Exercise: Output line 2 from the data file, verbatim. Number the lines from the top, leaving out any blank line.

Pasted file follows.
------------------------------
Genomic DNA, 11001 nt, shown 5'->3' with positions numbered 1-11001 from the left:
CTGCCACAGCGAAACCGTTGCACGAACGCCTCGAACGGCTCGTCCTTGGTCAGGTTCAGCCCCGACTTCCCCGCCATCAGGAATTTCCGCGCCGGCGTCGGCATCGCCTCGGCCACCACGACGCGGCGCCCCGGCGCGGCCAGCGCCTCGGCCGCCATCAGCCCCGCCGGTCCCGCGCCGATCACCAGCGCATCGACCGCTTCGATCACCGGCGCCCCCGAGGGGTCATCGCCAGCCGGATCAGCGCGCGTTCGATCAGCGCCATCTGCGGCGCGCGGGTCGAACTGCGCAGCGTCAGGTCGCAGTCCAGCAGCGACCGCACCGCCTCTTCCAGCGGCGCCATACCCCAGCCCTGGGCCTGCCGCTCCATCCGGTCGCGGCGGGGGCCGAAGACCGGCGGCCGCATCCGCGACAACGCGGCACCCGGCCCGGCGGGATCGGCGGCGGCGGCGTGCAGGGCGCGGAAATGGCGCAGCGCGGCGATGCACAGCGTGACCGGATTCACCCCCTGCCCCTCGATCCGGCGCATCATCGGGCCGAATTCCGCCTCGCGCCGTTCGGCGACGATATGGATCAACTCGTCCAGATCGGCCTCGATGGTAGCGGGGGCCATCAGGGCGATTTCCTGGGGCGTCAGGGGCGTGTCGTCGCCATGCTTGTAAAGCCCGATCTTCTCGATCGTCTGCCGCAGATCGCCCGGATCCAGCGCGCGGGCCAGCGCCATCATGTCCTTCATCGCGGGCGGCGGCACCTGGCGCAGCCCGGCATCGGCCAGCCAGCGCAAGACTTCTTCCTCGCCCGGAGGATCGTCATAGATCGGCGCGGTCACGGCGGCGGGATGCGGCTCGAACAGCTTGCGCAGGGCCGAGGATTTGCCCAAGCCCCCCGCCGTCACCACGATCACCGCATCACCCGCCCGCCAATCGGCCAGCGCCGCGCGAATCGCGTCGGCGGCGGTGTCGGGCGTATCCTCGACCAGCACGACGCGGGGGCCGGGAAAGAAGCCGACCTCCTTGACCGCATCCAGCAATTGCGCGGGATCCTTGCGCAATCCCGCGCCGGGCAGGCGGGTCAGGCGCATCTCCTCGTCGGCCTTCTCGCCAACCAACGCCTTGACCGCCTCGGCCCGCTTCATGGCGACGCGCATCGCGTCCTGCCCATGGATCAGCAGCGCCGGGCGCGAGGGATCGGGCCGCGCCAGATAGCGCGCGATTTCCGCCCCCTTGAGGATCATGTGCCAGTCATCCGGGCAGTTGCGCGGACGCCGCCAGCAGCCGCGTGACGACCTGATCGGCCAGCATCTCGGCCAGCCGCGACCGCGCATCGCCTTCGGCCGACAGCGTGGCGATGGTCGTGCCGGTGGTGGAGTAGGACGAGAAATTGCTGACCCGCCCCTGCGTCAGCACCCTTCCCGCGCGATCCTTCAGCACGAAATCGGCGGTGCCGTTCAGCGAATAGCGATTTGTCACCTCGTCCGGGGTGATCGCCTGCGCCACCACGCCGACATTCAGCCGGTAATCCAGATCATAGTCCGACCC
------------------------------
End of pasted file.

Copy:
CTGCCACAGCGAAACCGTTGCACGAACGCCTCGAACGGCTCGTCCTTGGTCAGGTTCAGCCCCGACTTCCCCGCCATCAGGAATTTCCGCGCCGGCGTCGGCATCGCCTCGGCCACCACGACGCGGCGCCCCGGCGCGGCCAGCGCCTCGGCCGCCATCAGCCCCGCCGGTCCCGCGCCGATCACCAGCGCATCGACCGCTTCGATCACCGGCGCCCCCGAGGGGTCATCGCCAGCCGGATCAGCGCGCGTTCGATCAGCGCCATCTGCGGCGCGCGGGTCGAACTGCGCAGCGTCAGGTCGCAGTCCAGCAGCGACCGCACCGCCTCTTCCAGCGGCGCCATACCCCAGCCCTGGGCCTGCCGCTCCATCCGGTCGCGGCGGGGGCCGAAGACCGGCGGCCGCATCCGCGACAACGCGGCACCCGGCCCGGCGGGATCGGCGGCGGCGGCGTGCAGGGCGCGGAAATGGCGCAGCGCGGCGATGCACAGCGTGACCGGATTCACCCCCTGCCCCTCGATCCGGCGCATCATCGGGCCGAATTCCGCCTCGCGCCGTTCGGCGACGATATGGATCAACTCGTCCAGATCGGCCTCGATGGTAGCGGGGGCCATCAGGGCGATTTCCTGGGGCGTCAGGGGCGTGTCGTCGCCATGCTTGTAAAGCCCGATCTTCTCGATCGTCTGCCGCAGATCGCCCGGATCCAGCGCGCGGGCCAGCGCCATCATGTCCTTCATCGCGGGCGGCGGCACCTGGCGCAGCCCGGCATCGGCCAGCCAGCGCAAGACTTCTTCCTCGCCCGGAGGATCGTCATAGATCGGCGCGGTCACGGCGGCGGGATGCGGCTCGAACAGCTTGCGCAGGGCCGAGGATTTGCCCAAGCCCCCCGCCGTCACCACGATCACCGCATCACCCGCCCGCCAATCGGCCAGCGCCGCGCGAATCGCGTCGGCGGCGGTGTCGGGCGTATCCTCGACCAGCACGACGCGGGGGCCGGGAAAGAAGCCGACCTCCTTGACCGCATCCAGCAATTGCGCGGGATCCTTGCGCAATCCCGCGCCGGGCAGGCGGGTCAGGCGCATCTCCTCGTCGGCCTTCTCGCCAACCAACGCCTTGACCGCCTCGGCCCGCTTCATGGCGACGCGCATCGCGTCCTGCCCATGGATCAGCAGCGCCGGGCGCGAGGGATCGGGCCGCGCCAGATAGCGCGCGATTTCCGCCCCCTTGAGGATCATGTGCCAGTCATCCGGGCAGTTGCGCGGACGCCGCCAGCAGCCGCGTGACGACCTGATCGGCCAGCATCTCGGCCAGCCGCGACCGCGCATCGCCTTCGGCCGACAGCGTGGCGATGGTCGTGCCGGTGGTGGAGTAGGACGAGAAATTGCTGACCCGCCCCTGCGTCAGCACCCTTCCCGCGCGATCCTTCAGCACGAAATCGGCGGTGCCGTTCAGCGAATAGCGATTTGTCACCTCGTCCGGGGTGATCGCCTGCGCCACCACGCCGACATTCAGCCGGTAATCCAGATCATAGTCCGACCC